Ys X: Nordics is a game worth waiting for

When I reviewed Nihon-Falcom’s last release in the Ys franchise, I walked away conflicted - most of all due to the companies continued homogenization of their games. If nothing else, I’m glad that walking away from Ys X: Nordics I can say that the company has made a true step forward, with a game that reinvigorates the series in many ways - even if some elements do still remain from what has come before. For all its faults Ys X, is the most refreshing Falcom game I’ve played since the original release of Ys VIII: Lacrimosa of Dana all the way back in 2016.

First things first; gone is the “party system” of past Ys titles, where players had to juggle between a medley of characters with different playstyles, and different attack types, depending on the enemies that you found yourself facing - instead, much of Ys X, even down to the story, revolves around the duo of Adol Christin and new heroine Karja Balta. Bound together by a literal thread of fate, the two of them embark on a journey together, and the gameplay system revolves around this smaller, and more focused party.

While skills and SP remain, instead of using the right character to battle the right enemy, instead players are encouraged to swap characters due to both having their own separate SP gauges. Ys X introduces a “Chain Attack” system, where successive skills will reduce the SP consumption of further skills. However, there’s a catch; the timing for keeping the chain up won’t require you to constantly use skills, but use a stronger attack that leaves you with no SP to spare and you might be at risk of breaking the chain. Thankfully, that’s when you can switch to your partner to continue building your chain before you’re ready to start spamming powerful “Combo Skills”.

As part of the thread that binds Adol and Karja, players can hold down the right trigger to have both characters attack in tandem with the downside that movement will be greatly slowed. While this is useful for bursts of damage with regular attacks, the regular meat and potatoes of the system comes in the unique skills that you can access which lets Adol and Karja let loose flashy moves that can riddle the screen with effects; though unless you build up your chain, you won’t likely be spamming these powerful attacks outright, as they come with a hefty SP cost for both characters upon use.

Add in another wrinkle in that players can’t use the same skill twice in a row without breaking the chain, and immediately some of the core issues of the skill system in previous Ys titles has been solved. No longer will players always be able to spam their same, strongest skill for every fight; you’ll instead want to build up momentum to your stronger attacks, while still keeping track to ensure you don’t use the same skill twice in a row. For a first knack at the concept, Falcom has done a remarkable job here - and it succeeds in making players want to explore more of each character’s moveset, thanks to the fact that they’ll likely be using every skill in their arsenal sooner or later.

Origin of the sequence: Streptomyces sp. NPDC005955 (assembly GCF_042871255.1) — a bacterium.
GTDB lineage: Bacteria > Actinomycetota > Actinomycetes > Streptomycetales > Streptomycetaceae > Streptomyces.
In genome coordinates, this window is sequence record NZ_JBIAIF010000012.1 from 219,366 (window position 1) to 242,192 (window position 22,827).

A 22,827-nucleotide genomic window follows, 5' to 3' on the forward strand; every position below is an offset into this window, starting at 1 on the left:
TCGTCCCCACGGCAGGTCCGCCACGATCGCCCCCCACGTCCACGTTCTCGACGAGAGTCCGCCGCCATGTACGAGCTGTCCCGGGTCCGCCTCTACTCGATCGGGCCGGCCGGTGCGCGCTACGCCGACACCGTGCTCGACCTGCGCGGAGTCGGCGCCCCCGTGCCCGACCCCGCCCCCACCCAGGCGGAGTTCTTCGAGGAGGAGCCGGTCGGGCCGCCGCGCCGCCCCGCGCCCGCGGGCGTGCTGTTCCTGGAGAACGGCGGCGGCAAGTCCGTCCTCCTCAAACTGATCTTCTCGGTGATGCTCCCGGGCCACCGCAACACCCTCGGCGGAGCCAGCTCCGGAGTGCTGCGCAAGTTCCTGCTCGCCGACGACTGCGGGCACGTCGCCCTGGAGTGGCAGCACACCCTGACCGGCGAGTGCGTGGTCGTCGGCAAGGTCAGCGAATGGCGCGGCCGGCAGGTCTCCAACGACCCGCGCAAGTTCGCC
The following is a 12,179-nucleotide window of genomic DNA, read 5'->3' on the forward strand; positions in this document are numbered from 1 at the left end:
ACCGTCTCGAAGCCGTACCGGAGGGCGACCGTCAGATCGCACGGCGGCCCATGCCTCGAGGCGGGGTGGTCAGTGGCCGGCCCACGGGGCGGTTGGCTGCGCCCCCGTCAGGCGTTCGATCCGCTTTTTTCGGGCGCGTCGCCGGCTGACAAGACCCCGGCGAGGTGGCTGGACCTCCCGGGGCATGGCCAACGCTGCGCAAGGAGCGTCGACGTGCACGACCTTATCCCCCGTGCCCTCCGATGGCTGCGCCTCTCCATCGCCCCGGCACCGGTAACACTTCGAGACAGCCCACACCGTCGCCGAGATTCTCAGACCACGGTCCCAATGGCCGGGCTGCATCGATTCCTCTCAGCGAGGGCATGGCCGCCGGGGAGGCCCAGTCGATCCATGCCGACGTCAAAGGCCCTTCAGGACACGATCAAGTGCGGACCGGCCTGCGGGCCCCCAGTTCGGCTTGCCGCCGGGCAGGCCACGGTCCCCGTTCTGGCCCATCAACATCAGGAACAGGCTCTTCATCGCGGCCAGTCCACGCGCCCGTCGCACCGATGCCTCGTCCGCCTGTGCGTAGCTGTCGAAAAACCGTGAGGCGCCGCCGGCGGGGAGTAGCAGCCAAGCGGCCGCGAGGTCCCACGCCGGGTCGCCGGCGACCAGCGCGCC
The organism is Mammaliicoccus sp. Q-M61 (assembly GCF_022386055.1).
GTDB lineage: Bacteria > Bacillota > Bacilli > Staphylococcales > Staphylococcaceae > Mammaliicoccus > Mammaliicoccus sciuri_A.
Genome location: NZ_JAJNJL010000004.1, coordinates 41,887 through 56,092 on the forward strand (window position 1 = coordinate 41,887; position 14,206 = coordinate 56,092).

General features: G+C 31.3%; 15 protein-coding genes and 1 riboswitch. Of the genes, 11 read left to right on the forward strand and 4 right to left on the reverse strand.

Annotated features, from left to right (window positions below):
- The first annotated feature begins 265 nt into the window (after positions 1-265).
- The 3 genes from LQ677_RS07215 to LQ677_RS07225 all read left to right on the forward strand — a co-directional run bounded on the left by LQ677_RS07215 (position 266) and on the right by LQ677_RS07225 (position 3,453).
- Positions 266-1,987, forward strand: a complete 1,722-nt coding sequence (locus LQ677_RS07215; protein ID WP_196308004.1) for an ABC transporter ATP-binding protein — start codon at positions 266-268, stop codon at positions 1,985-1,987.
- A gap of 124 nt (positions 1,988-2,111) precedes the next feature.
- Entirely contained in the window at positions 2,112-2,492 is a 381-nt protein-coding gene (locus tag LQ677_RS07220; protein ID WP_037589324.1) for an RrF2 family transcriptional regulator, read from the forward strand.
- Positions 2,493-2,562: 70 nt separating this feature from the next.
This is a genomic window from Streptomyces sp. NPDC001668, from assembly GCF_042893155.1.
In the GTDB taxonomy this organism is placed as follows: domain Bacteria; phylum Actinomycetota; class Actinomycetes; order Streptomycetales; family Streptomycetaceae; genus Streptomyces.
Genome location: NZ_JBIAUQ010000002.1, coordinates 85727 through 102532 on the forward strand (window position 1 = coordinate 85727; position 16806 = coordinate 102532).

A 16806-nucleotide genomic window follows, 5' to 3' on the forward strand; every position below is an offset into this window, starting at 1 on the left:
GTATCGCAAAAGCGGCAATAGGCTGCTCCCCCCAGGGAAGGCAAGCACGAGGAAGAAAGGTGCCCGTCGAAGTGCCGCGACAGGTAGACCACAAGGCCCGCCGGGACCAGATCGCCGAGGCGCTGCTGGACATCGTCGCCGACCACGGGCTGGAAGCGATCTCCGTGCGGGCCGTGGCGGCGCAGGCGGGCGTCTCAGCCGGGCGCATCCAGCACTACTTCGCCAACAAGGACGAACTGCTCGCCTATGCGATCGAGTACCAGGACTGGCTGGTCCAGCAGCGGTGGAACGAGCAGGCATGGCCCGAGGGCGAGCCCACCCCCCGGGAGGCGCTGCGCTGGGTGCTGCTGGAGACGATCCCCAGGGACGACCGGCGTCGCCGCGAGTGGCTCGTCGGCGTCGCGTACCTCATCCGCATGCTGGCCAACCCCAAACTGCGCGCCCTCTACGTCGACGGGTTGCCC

Flash Guard and Flash Evade have also been retooled; occasionally enemies will be surrounded by a blue or red aura, denoting that their next attack will be either a Speed Attack or a Power Attack, respectively. Speed attacks can automatically be dodged if you’re dashing when you come into contact with it, but specifically cannot be blocked; Power Attacks on the other hand can be blocked, but only when both characters are alive, and only if timed at the correct time. Both attacks when dealt with appropriately can sometimes lead to an opportunity for a flashy cinematic counterattack. Blocking attacks will also raise your “Revenge Gauge”, which will increase the damage of your next Combo Skill, and the better the timing of a block, the quicker the gauge will raise.

It’s a lot to process when put on paper, but in practice not only are the changes to the combat system intuitive, but insanely fun to learn how to utilize, leading to some dynamic and engaging boss fights - particularly in the latter half of the game. That's not even to go into some of the wrinkles of the Release Line system - a mix between the Orbment system from Trails in the Sky and the Crossbell duology, and a Sphere Grid, which can grant both Adol and Karja specific buffs while also raising their basic attributes along the way.